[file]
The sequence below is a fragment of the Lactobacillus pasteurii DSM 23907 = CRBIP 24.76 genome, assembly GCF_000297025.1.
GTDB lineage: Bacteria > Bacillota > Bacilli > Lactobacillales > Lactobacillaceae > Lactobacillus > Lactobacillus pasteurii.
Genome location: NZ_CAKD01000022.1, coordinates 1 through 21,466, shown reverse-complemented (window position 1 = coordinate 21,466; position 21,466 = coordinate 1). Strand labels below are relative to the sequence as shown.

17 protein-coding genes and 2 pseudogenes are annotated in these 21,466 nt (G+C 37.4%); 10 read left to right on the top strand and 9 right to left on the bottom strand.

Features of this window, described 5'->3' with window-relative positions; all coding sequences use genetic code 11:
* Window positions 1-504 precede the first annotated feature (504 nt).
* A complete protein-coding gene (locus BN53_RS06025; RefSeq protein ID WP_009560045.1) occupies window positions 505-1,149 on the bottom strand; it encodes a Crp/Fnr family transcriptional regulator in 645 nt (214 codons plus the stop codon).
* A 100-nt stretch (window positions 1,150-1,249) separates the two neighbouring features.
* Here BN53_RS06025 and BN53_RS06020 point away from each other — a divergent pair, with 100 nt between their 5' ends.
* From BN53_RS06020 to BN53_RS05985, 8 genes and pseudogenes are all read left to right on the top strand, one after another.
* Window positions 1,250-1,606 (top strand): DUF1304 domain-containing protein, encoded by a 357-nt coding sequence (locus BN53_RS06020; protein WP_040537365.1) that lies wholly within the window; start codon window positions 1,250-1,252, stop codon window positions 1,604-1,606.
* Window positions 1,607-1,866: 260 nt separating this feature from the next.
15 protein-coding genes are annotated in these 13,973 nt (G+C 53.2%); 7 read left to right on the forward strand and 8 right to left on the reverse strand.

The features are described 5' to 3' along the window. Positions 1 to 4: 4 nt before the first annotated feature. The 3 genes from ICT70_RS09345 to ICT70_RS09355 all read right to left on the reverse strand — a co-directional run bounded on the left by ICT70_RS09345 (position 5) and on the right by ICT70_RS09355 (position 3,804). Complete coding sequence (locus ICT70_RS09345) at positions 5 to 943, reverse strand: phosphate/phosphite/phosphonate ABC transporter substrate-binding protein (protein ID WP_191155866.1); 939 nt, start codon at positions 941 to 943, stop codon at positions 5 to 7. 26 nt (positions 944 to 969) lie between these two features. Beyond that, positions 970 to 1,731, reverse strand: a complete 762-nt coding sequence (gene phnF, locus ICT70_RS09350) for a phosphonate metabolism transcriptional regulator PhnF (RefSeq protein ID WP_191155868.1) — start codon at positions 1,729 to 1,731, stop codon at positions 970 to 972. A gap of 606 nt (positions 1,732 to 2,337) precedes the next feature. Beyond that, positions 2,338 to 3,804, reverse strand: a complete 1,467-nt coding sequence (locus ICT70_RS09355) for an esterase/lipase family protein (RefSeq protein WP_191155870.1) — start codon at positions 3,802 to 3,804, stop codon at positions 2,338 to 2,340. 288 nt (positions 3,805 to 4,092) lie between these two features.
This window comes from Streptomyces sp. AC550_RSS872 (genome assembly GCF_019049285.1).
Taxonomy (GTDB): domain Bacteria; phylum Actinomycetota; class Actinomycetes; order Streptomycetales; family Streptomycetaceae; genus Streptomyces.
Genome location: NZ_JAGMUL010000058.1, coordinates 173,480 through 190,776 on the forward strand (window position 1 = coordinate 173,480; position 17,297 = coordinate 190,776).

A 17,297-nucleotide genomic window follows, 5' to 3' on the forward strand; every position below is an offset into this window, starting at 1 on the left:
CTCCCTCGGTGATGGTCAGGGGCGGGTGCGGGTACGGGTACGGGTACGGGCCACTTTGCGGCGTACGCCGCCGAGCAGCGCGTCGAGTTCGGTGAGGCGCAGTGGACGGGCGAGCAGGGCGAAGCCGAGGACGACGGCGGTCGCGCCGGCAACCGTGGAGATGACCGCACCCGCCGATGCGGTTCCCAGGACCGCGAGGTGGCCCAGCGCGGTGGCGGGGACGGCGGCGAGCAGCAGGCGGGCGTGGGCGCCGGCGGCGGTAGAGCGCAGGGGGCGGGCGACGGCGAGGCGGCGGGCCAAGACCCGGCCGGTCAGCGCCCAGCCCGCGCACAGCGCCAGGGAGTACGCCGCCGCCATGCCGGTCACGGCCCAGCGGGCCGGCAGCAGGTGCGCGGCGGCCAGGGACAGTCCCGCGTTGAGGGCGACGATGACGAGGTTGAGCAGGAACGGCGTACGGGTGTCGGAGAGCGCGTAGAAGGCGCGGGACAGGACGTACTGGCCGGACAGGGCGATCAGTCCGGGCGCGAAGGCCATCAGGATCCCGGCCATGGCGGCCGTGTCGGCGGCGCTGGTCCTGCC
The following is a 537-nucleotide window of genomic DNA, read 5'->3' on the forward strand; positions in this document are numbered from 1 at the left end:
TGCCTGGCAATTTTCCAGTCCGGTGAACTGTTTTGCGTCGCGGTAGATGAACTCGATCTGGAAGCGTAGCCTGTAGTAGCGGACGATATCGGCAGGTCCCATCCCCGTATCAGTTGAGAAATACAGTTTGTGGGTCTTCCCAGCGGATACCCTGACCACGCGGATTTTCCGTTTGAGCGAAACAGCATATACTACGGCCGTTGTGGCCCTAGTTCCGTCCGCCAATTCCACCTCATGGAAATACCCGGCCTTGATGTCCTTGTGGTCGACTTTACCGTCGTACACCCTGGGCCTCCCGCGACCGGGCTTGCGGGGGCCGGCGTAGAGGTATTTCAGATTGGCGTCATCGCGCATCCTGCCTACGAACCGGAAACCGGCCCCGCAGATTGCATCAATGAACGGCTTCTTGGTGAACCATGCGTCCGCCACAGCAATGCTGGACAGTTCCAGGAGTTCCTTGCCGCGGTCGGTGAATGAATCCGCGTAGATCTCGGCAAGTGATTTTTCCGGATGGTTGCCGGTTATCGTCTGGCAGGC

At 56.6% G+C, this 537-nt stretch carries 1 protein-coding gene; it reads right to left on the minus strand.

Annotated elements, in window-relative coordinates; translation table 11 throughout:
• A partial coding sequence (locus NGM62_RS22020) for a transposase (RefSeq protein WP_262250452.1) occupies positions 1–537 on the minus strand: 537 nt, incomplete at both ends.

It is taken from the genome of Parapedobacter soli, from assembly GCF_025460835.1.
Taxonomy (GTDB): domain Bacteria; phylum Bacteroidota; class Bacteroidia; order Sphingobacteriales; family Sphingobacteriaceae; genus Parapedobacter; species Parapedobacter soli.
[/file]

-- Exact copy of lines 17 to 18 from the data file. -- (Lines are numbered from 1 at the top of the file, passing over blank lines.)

Genome location: NZ_JAGMUL010000058.1, coordinates 173,480 through 190,776 on the forward strand (window position 1 = coordinate 173,480; position 17,297 = coordinate 190,776).

A 17,297-nucleotide genomic window follows, 5' to 3' on the forward strand; every position below is an offset into this window, starting at 1 on the left: